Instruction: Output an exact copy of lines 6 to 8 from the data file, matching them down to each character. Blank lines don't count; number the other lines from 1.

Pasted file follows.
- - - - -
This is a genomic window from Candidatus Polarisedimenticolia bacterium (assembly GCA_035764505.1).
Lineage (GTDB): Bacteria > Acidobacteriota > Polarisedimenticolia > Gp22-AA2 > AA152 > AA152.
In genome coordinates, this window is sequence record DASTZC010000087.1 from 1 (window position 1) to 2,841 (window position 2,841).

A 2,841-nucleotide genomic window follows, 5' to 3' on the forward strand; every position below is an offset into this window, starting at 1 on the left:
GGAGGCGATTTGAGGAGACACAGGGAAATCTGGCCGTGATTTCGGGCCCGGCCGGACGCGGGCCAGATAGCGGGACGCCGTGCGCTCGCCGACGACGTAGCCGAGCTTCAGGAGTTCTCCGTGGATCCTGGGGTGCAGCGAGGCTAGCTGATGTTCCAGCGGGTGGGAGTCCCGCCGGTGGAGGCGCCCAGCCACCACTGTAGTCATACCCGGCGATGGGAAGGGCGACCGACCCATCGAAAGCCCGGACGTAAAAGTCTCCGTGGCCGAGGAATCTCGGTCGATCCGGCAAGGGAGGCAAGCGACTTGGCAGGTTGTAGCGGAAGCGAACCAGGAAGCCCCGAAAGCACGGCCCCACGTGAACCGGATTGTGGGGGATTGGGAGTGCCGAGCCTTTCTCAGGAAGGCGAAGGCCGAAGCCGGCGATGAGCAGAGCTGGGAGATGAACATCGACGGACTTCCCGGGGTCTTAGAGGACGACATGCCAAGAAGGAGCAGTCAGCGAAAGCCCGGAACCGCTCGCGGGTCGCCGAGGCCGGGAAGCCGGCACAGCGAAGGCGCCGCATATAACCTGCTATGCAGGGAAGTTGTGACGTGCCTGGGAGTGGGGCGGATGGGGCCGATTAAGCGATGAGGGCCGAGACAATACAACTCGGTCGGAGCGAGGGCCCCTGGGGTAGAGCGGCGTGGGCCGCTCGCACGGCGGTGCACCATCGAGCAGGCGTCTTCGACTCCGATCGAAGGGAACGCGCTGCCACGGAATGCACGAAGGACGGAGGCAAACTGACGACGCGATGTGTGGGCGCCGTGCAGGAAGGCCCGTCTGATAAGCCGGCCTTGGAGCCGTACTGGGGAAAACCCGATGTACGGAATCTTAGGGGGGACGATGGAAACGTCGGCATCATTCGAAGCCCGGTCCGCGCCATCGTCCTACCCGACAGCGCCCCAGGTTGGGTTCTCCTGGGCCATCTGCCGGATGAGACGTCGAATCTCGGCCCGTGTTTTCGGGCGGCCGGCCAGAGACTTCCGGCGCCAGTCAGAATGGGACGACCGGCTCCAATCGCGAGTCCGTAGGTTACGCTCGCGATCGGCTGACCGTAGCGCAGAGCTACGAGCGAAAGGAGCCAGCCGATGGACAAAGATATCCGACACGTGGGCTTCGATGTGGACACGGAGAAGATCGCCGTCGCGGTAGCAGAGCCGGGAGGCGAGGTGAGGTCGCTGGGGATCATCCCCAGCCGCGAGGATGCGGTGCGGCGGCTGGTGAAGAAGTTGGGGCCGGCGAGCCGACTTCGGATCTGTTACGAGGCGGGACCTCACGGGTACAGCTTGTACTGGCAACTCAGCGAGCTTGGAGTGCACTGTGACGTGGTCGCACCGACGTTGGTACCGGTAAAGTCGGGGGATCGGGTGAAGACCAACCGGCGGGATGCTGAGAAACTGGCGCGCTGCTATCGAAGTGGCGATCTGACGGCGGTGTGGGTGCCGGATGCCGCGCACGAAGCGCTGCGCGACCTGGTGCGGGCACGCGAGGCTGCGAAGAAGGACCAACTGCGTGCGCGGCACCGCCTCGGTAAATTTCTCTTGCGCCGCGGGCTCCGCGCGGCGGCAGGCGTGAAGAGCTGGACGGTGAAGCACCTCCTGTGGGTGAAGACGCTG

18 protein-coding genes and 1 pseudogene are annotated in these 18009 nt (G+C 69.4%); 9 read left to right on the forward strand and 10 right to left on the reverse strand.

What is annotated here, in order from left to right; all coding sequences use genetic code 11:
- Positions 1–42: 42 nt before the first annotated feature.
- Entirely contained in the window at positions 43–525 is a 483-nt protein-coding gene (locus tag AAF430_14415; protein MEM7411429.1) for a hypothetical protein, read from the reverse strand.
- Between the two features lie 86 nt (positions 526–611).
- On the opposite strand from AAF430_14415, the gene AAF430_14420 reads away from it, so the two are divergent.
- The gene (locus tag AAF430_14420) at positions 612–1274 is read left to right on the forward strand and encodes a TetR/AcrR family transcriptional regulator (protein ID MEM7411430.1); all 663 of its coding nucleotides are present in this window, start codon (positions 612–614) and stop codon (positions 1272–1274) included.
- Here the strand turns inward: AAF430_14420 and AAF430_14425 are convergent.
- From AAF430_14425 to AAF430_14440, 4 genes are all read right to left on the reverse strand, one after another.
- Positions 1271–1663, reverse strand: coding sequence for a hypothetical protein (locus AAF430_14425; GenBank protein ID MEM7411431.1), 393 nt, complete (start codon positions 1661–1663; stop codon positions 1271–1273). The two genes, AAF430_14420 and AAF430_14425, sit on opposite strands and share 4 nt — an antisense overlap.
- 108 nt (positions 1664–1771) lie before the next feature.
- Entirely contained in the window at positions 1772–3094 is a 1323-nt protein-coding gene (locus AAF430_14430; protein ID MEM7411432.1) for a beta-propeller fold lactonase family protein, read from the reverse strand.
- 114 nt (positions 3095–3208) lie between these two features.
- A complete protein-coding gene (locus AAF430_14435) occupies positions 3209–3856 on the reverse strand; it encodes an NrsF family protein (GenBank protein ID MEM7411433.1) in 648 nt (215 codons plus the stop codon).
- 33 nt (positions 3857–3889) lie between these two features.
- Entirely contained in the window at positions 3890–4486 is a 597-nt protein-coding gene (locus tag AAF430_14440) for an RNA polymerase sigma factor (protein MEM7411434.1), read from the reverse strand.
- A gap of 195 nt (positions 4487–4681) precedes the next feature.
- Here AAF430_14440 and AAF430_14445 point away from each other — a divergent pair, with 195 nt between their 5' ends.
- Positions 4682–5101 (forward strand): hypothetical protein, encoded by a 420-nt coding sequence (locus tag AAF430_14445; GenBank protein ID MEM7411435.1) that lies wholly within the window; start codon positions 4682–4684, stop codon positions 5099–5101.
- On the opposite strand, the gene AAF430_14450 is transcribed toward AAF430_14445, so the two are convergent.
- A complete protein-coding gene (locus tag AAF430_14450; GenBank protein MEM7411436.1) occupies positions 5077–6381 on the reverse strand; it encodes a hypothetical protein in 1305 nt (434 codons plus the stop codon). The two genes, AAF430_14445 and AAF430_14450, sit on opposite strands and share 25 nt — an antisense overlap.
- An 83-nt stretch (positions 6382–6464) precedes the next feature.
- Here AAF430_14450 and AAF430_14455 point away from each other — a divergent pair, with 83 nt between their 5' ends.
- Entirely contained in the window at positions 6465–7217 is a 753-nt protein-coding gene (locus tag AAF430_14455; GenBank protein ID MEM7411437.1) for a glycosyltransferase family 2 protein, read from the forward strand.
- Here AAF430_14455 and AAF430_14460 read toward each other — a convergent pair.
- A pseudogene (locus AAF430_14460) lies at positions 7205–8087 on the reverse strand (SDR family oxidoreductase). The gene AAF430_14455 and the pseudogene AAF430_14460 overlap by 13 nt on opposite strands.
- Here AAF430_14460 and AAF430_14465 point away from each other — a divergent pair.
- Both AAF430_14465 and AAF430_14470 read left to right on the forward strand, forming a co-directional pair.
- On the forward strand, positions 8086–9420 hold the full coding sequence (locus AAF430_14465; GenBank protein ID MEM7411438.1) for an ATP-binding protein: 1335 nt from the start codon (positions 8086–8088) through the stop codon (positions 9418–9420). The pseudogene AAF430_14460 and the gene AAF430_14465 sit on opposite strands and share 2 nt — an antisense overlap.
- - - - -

18 protein-coding genes and 1 pseudogene are annotated in these 18009 nt (G+C 69.4%); 9 read left to right on the forward strand and 10 right to left on the reverse strand.

What is annotated here, in order from left to right; all coding sequences use genetic code 11:
- Positions 1–42: 42 nt before the first annotated feature.